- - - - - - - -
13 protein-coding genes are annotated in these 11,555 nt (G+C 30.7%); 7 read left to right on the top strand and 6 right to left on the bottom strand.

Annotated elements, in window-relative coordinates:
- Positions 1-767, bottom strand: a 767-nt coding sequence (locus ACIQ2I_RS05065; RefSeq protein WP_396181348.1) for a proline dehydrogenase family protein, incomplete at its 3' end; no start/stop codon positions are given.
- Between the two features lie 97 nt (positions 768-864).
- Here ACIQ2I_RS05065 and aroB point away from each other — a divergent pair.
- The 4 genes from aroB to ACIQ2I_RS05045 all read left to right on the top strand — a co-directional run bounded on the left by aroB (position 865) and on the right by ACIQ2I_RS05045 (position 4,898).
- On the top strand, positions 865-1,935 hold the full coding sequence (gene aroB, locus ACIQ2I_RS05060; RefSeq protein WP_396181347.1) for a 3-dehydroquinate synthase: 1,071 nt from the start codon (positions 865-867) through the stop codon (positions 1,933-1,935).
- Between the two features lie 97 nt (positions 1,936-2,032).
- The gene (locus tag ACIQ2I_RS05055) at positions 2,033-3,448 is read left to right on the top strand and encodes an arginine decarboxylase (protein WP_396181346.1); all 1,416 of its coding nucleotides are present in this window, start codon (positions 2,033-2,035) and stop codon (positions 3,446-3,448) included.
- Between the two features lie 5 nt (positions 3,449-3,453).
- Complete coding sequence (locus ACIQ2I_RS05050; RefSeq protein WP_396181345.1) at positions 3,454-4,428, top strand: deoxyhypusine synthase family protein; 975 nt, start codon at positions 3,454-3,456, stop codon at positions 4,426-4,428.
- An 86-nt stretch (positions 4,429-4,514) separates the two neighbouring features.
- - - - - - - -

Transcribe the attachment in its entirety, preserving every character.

13 protein-coding genes are annotated in these 11,555 nt (G+C 30.7%); 7 read left to right on the top strand and 6 right to left on the bottom strand.

Annotated elements, in window-relative coordinates:
- Positions 1-767, bottom strand: a 767-nt coding sequence (locus ACIQ2I_RS05065; RefSeq protein WP_396181348.1) for a proline dehydrogenase family protein, incomplete at its 3' end; no start/stop codon positions are given.
- Between the two features lie 97 nt (positions 768-864).
- Here ACIQ2I_RS05065 and aroB point away from each other — a divergent pair.
- The 4 genes from aroB to ACIQ2I_RS05045 all read left to right on the top strand — a co-directional run bounded on the left by aroB (position 865) and on the right by ACIQ2I_RS05045 (position 4,898).
- On the top strand, positions 865-1,935 hold the full coding sequence (gene aroB, locus ACIQ2I_RS05060; RefSeq protein WP_396181347.1) for a 3-dehydroquinate synthase: 1,071 nt from the start codon (positions 865-867) through the stop codon (positions 1,933-1,935).
- Between the two features lie 97 nt (positions 1,936-2,032).
- The gene (locus tag ACIQ2I_RS05055) at positions 2,033-3,448 is read left to right on the top strand and encodes an arginine decarboxylase (protein WP_396181346.1); all 1,416 of its coding nucleotides are present in this window, start codon (positions 2,033-2,035) and stop codon (positions 3,446-3,448) included.
- Between the two features lie 5 nt (positions 3,449-3,453).
- Complete coding sequence (locus ACIQ2I_RS05050; RefSeq protein WP_396181345.1) at positions 3,454-4,428, top strand: deoxyhypusine synthase family protein; 975 nt, start codon at positions 3,454-3,456, stop codon at positions 4,426-4,428.
- An 86-nt stretch (positions 4,429-4,514) separates the two neighbouring features.